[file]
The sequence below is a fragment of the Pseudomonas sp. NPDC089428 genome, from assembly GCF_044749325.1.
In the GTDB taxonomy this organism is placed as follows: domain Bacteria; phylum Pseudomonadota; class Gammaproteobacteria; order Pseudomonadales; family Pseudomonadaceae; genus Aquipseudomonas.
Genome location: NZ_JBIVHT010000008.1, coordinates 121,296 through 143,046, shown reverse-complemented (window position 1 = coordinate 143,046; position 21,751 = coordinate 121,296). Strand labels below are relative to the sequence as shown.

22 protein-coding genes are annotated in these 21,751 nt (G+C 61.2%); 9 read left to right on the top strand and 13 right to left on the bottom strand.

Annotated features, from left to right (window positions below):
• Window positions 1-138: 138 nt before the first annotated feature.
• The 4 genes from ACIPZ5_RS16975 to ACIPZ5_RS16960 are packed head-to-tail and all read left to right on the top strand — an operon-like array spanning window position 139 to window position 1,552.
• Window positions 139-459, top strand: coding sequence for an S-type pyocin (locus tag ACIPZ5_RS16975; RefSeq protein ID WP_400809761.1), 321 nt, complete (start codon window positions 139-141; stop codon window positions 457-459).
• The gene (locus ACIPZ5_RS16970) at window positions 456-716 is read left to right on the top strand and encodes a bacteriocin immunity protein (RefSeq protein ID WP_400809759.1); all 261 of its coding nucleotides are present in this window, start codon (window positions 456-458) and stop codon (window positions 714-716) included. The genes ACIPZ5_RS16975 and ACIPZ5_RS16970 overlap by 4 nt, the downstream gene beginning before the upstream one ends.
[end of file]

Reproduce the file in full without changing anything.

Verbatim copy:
The sequence below is a fragment of the Pseudomonas sp. NPDC089428 genome, from assembly GCF_044749325.1.
In the GTDB taxonomy this organism is placed as follows: domain Bacteria; phylum Pseudomonadota; class Gammaproteobacteria; order Pseudomonadales; family Pseudomonadaceae; genus Aquipseudomonas.
Genome location: NZ_JBIVHT010000008.1, coordinates 121,296 through 143,046, shown reverse-complemented (window position 1 = coordinate 143,046; position 21,751 = coordinate 121,296). Strand labels below are relative to the sequence as shown.

22 protein-coding genes are annotated in these 21,751 nt (G+C 61.2%); 9 read left to right on the top strand and 13 right to left on the bottom strand.

Annotated features, from left to right (window positions below):
• Window positions 1-138: 138 nt before the first annotated feature.
• The 4 genes from ACIPZ5_RS16975 to ACIPZ5_RS16960 are packed head-to-tail and all read left to right on the top strand — an operon-like array spanning window position 139 to window position 1,552.
• Window positions 139-459, top strand: coding sequence for an S-type pyocin (locus tag ACIPZ5_RS16975; RefSeq protein ID WP_400809761.1), 321 nt, complete (start codon window positions 139-141; stop codon window positions 457-459).
• The gene (locus ACIPZ5_RS16970) at window positions 456-716 is read left to right on the top strand and encodes a bacteriocin immunity protein (RefSeq protein ID WP_400809759.1); all 261 of its coding nucleotides are present in this window, start codon (window positions 456-458) and stop codon (window positions 714-716) included. The genes ACIPZ5_RS16975 and ACIPZ5_RS16970 overlap by 4 nt, the downstream gene beginning before the upstream one ends.